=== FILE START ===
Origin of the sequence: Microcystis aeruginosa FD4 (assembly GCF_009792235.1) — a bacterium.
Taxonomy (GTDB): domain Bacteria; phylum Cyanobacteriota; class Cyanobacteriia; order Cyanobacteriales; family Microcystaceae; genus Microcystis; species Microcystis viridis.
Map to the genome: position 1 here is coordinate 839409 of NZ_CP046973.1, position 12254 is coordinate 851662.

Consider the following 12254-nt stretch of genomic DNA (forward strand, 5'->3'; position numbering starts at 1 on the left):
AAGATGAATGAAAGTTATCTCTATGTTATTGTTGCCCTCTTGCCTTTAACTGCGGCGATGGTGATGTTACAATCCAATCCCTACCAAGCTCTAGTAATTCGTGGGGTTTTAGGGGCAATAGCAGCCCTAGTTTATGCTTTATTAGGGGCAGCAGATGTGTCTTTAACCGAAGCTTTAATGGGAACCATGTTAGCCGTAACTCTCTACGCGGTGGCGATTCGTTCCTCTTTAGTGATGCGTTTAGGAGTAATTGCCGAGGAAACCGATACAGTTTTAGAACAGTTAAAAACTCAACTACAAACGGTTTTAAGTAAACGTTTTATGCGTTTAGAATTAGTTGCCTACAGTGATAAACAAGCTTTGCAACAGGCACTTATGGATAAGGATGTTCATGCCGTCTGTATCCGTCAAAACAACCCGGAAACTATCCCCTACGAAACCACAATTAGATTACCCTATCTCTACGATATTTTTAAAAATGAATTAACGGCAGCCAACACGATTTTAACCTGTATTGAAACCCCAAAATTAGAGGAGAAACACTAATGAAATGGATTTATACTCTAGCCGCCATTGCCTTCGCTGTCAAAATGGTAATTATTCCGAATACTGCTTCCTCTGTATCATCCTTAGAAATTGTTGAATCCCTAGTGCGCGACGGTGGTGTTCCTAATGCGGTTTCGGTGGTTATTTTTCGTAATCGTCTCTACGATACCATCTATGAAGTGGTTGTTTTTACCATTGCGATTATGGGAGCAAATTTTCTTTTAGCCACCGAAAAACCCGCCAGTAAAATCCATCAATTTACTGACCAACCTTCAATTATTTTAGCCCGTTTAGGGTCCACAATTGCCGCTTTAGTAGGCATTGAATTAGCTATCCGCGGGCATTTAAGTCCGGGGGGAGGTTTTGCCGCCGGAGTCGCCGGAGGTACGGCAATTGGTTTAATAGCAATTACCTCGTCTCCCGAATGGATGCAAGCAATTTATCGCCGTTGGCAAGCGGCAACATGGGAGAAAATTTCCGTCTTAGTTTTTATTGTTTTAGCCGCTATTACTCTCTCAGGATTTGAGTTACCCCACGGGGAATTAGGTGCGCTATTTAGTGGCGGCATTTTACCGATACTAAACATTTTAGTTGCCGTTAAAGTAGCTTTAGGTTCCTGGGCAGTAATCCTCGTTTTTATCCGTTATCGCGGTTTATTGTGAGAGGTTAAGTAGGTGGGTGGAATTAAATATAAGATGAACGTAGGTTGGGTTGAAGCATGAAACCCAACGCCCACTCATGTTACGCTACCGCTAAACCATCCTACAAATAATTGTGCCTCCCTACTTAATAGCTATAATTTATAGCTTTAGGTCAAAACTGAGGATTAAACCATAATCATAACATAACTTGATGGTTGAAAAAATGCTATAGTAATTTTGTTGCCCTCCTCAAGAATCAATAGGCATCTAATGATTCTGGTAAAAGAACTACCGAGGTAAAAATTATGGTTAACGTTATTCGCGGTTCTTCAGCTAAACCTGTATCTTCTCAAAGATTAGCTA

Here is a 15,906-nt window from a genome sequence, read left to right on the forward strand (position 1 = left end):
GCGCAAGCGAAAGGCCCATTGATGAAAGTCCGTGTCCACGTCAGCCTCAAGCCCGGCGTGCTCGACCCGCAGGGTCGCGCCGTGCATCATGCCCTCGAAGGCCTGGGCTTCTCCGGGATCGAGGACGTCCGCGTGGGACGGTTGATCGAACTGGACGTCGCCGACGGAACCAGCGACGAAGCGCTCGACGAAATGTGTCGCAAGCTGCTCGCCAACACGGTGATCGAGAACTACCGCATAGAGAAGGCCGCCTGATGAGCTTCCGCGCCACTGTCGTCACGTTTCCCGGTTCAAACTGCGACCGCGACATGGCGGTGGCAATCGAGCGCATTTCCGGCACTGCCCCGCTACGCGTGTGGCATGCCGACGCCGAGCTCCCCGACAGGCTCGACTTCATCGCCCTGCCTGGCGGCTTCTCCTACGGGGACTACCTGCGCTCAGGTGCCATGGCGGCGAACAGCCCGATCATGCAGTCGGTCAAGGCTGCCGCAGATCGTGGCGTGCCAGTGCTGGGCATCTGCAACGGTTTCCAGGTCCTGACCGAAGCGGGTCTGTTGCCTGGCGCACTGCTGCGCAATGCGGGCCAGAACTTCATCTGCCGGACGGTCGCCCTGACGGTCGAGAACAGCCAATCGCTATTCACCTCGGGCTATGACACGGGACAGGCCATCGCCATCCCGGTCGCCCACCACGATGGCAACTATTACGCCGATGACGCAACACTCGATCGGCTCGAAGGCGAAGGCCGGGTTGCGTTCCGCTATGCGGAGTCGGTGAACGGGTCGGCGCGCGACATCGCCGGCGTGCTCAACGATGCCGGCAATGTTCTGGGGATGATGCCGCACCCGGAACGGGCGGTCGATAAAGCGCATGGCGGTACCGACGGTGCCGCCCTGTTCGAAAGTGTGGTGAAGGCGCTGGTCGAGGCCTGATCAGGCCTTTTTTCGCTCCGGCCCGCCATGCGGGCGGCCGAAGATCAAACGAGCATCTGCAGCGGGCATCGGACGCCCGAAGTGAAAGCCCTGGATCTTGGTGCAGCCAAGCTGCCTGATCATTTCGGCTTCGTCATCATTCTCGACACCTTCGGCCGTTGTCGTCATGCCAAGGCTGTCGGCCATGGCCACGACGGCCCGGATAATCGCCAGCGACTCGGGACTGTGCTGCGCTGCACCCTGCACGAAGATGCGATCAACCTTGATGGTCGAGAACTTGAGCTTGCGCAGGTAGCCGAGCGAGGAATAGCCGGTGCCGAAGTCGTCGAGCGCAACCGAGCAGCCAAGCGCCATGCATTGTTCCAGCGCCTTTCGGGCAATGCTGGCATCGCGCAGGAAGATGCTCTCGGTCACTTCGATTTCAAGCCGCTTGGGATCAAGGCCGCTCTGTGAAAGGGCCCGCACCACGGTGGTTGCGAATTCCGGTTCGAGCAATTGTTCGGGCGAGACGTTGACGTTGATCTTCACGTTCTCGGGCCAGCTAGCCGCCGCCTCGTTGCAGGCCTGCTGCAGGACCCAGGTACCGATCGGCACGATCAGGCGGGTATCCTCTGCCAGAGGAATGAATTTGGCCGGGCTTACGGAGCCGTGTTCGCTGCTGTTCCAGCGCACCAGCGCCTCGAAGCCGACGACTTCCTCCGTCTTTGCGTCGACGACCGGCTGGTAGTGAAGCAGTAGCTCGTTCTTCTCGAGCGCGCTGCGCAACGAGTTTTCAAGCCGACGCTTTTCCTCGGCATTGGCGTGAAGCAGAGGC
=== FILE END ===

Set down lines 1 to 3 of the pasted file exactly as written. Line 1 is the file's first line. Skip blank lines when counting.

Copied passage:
Origin of the sequence: Microcystis aeruginosa FD4 (assembly GCF_009792235.1) — a bacterium.
Taxonomy (GTDB): domain Bacteria; phylum Cyanobacteriota; class Cyanobacteriia; order Cyanobacteriales; family Microcystaceae; genus Microcystis; species Microcystis viridis.
Map to the genome: position 1 here is coordinate 839409 of NZ_CP046973.1, position 12254 is coordinate 851662.